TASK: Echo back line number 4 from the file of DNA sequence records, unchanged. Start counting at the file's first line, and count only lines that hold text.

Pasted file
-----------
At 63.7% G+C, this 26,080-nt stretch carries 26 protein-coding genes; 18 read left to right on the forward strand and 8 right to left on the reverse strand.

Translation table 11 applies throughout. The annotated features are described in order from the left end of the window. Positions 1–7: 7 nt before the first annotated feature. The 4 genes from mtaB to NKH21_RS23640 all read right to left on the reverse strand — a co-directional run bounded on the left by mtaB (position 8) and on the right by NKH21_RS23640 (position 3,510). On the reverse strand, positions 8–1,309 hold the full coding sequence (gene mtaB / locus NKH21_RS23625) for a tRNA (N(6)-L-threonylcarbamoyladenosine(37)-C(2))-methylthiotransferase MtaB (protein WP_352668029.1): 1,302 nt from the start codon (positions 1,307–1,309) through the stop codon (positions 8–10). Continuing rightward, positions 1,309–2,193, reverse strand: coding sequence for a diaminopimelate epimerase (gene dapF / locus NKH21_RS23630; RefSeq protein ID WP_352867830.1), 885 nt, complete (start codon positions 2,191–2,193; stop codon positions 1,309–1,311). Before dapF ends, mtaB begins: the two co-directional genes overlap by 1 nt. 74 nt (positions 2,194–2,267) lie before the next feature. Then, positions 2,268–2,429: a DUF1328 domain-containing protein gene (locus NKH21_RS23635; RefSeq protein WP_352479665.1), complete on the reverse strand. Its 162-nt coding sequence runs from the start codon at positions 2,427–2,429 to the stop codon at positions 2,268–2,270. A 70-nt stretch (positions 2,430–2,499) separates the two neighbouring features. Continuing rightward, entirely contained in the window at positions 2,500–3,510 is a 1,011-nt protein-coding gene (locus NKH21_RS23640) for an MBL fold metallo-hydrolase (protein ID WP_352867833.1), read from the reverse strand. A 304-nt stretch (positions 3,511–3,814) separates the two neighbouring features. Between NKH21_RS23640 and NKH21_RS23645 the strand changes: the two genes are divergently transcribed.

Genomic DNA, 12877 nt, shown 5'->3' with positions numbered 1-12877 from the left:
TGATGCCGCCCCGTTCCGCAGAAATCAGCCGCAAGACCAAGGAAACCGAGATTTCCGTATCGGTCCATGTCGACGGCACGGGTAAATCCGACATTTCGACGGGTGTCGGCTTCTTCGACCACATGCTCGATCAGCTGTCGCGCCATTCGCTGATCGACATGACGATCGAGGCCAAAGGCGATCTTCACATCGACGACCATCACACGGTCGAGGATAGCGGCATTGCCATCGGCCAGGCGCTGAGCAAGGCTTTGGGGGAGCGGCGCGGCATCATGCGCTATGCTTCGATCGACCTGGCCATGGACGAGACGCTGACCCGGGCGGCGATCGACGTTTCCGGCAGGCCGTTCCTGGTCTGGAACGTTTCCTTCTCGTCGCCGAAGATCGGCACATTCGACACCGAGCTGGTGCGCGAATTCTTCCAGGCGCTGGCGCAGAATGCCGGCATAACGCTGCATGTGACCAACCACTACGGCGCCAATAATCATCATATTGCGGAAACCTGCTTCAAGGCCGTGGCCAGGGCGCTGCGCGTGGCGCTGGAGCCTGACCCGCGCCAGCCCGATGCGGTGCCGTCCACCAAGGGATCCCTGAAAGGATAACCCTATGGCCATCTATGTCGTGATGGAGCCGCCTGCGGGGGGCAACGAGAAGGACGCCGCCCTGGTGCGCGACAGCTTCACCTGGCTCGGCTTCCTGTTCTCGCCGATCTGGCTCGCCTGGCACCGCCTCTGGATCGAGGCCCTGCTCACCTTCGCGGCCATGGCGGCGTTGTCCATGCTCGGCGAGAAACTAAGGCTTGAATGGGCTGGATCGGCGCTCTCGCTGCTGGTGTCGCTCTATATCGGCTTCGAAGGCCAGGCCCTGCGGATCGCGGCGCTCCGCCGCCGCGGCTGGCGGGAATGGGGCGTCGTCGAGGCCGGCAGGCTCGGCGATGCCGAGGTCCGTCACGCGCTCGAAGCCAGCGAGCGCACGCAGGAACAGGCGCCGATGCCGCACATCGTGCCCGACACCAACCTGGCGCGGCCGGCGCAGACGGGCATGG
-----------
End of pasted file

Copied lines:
TGATGCCGCCCCGTTCCGCAGAAATCAGCCGCAAGACCAAGGAAACCGAGATTTCCGTATCGGTCCATGTCGACGGCACGGGTAAATCCGACATTTCGACGGGTGTCGGCTTCTTCGACCACATGCTCGATCAGCTGTCGCGCCATTCGCTGATCGACATGACGATCGAGGCCAAAGGCGATCTTCACATCGACGACCATCACACGGTCGAGGATAGCGGCATTGCCATCGGCCAGGCGCTGAGCAAGGCTTTGGGGGAGCGGCGCGGCATCATGCGCTATGCTTCGATCGACCTGGCCATGGACGAGACGCTGACCCGGGCGGCGATCGACGTTTCCGGCAGGCCGTTCCTGGTCTGGAACGTTTCCTTCTCGTCGCCGAAGATCGGCACATTCGACACCGAGCTGGTGCGCGAATTCTTCCAGGCGCTGGCGCAGAATGCCGGCATAACGCTGCATGTGACCAACCACTACGGCGCCAATAATCATCATATTGCGGAAACCTGCTTCAAGGCCGTGGCCAGGGCGCTGCGCGTGGCGCTGGAGCCTGACCCGCGCCAGCCCGATGCGGTGCCGTCCACCAAGGGATCCCTGAAAGGATAACCCTATGGCCATCTATGTCGTGATGGAGCCGCCTGCGGGGGGCAACGAGAAGGACGCCGCCCTGGTGCGCGACAGCTTCACCTGGCTCGGCTTCCTGTTCTCGCCGATCTGGCTCGCCTGGCACCGCCTCTGGATCGAGGCCCTGCTCACCTTCGCGGCCATGGCGGCGTTGTCCATGCTCGGCGAGAAACTAAGGCTTGAATGGGCTGGATCGGCGCTCTCGCTGCTGGTGTCGCTCTATATCGGCTTCGAAGGCCAGGCCCTGCGGATCGCGGCGCTCCGCCGCCGCGGCTGGCGGGAATGGGGCGTCGTCGAGGCCGGCAGGCTCGGCGATGCCGAGGTCCGTCACGCGCTCGAAGCCAGCGAGCGCACGCAGGAACAGGCGCCGATGCCGCACATCGTGCCCGACACCAACCTGGCGCGGCCGGCGCAGACGGGCATGG